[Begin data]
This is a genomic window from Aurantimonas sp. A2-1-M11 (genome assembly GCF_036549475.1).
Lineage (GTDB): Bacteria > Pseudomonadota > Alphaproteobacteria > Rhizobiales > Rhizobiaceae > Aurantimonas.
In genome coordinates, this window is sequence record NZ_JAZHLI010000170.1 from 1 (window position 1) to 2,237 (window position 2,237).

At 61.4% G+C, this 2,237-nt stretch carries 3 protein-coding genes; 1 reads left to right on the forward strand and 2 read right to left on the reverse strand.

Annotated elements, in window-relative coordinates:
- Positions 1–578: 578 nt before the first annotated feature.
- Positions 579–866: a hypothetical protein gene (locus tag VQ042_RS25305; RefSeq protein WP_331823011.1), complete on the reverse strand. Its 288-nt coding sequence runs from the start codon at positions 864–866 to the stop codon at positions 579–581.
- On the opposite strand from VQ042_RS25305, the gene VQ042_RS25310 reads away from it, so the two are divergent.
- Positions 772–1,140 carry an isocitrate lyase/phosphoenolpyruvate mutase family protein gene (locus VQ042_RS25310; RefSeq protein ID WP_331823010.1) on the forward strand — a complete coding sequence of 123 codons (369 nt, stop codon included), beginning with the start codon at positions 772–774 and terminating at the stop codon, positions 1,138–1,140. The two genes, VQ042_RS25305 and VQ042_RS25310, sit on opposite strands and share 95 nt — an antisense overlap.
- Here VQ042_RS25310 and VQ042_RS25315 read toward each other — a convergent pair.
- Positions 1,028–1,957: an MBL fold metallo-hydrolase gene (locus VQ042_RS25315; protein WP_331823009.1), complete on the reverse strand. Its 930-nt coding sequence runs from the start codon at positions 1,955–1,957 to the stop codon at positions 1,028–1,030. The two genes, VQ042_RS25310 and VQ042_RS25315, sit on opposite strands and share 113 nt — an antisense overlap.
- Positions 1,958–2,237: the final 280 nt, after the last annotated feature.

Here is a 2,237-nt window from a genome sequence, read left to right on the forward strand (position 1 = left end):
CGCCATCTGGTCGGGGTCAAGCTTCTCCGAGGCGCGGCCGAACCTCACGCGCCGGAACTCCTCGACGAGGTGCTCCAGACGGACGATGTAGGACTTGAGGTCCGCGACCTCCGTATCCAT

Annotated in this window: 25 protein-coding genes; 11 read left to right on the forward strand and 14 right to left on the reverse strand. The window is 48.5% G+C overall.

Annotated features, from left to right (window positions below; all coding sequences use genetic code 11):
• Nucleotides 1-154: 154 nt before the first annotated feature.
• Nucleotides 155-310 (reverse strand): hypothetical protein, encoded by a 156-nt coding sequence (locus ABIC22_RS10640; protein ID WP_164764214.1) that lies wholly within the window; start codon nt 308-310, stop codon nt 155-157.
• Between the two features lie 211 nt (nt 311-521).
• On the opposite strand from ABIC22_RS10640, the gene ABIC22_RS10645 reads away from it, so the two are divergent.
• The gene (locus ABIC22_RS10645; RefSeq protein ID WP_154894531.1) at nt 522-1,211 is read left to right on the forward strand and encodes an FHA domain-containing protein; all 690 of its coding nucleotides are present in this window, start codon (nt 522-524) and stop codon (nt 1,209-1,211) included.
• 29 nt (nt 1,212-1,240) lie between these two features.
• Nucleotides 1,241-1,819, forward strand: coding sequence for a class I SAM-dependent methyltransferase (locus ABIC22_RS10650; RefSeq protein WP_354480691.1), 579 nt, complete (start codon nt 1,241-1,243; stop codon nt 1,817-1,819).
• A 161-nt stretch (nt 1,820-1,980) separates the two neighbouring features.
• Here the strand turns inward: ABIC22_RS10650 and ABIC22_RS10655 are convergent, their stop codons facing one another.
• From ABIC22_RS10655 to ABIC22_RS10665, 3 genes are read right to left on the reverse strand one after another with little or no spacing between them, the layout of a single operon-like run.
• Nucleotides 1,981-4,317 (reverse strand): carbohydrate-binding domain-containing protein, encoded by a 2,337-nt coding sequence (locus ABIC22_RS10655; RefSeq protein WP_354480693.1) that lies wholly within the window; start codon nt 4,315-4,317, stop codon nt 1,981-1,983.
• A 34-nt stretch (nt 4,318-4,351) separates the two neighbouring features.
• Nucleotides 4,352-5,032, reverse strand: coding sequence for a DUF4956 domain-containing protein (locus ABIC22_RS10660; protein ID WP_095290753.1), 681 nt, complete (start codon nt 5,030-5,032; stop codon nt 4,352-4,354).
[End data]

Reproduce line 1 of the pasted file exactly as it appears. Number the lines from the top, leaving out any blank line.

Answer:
This is a genomic window from Aurantimonas sp. A2-1-M11 (genome assembly GCF_036549475.1).